Bart’s new mailing address & how to write him using e-mail

Without a doubt, prisoners receiving and returning mails or e-mails is their absolute favorite past time!  Go ahead, make a new friend!  Barton can most easily be reached by sending him an e-mail to:  [email protected]gmail.com

When writing him, be sure to put the name Barton McNeil on the subject header.

Barton can also receive and reply to e-mail through a prison sanctioned e-mail service called GTL Connect written further about below.

REGULAR POST MAIL (Mail can also be sent via FedEx and UPS)

Barton enjoys receiving written letters, articles, books or anything else you might want to send by regular mail.  Be forewarned however no Christmas cards with glitter, anything with tape on it, or the use of a thick Sharpie magic market will be rejected by the prison guards.  They are under strict orders to make sure that NO KIND of drug related contraband making its way into the prison such as liquid LSD being put under a marker pen.  They also will reject anything that doesn’t show the person’s name and return mailing address.  No cash or postal stamps can be received by the prisoner.  Photographs cannot depict any “hand gestures” or signs that might be interpreted as gang signs.   Return addresses should be handwritten using pen, and NOT using a sticker label of any kind.  Stickers in general are all disallowed in a prisoner’s mail. Later in this post you can view a list of DON’Ts as published by the correctional authorities.  

Unfortunately about 50% of mail Bart receives gets rejected for one reason or another.  Bart then gets given a slip of paper that says the mail has been returned but no other information for him to write you back for example, unless you try, try and try again and once he receives it, you’ll have made a life-long friend!  There is no limit on how many pages the letter is or information you send such as printed articles etc.  A person can also Barton a book on Amazon for example and have Amazon ship it directly to Barton using the below “ship to address” and the guards will then process that book or periodical and give it to Barton.  Barton loves military history, music, current events and many other topics.  He will be entertained by whatever he is fortunate to receive from you.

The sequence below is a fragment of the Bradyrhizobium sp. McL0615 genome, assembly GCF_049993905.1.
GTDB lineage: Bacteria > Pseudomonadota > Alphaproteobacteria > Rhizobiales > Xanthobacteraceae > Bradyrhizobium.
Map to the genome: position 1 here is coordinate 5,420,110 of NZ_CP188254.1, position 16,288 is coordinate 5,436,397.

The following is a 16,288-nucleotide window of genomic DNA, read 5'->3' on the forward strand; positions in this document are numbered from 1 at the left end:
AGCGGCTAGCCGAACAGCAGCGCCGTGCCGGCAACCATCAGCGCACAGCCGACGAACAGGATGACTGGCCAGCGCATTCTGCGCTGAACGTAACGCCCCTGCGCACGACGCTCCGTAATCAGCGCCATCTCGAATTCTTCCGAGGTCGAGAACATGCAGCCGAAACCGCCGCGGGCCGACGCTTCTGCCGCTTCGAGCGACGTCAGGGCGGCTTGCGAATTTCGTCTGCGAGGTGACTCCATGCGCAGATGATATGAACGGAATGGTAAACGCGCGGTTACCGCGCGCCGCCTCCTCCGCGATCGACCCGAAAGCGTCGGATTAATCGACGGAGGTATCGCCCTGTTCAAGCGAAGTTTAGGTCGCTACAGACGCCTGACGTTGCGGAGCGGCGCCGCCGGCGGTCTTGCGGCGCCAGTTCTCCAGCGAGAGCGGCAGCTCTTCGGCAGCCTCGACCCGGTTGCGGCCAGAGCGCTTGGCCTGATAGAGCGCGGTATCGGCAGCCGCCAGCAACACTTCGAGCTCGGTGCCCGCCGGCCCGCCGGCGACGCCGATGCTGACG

Below is Barton’s mailing address:

 

 

GTL CONNECT E-MAIL SYSTEM

When using the prison sanctioned e-mail system, e-mail credits cost 20 for $4.00, or just $.05 cents apiece.  They are limited to about a half to one page of text with all incoming and outgoing mail reviewed to ensure no illegal activity is going on.  To sign up please click GTL Connect Network

In the upper right hand corner you will need to Click “Create New Account”.  Bart is located in the State of Illinois (Illinois Department of Corrections) at the Pinckneyville Correctional Center.  You will need to put in Barton’s name and his prisoner number K-75924.  The service provider requires identification verification before e-mails can be sent and received.  Most e-mails take just one additional day to be received by Barton and then his reply will take a one-day period in which to be received.  This is due to the e-mails actually needing to be read by a censor which is understandable given the circumstances.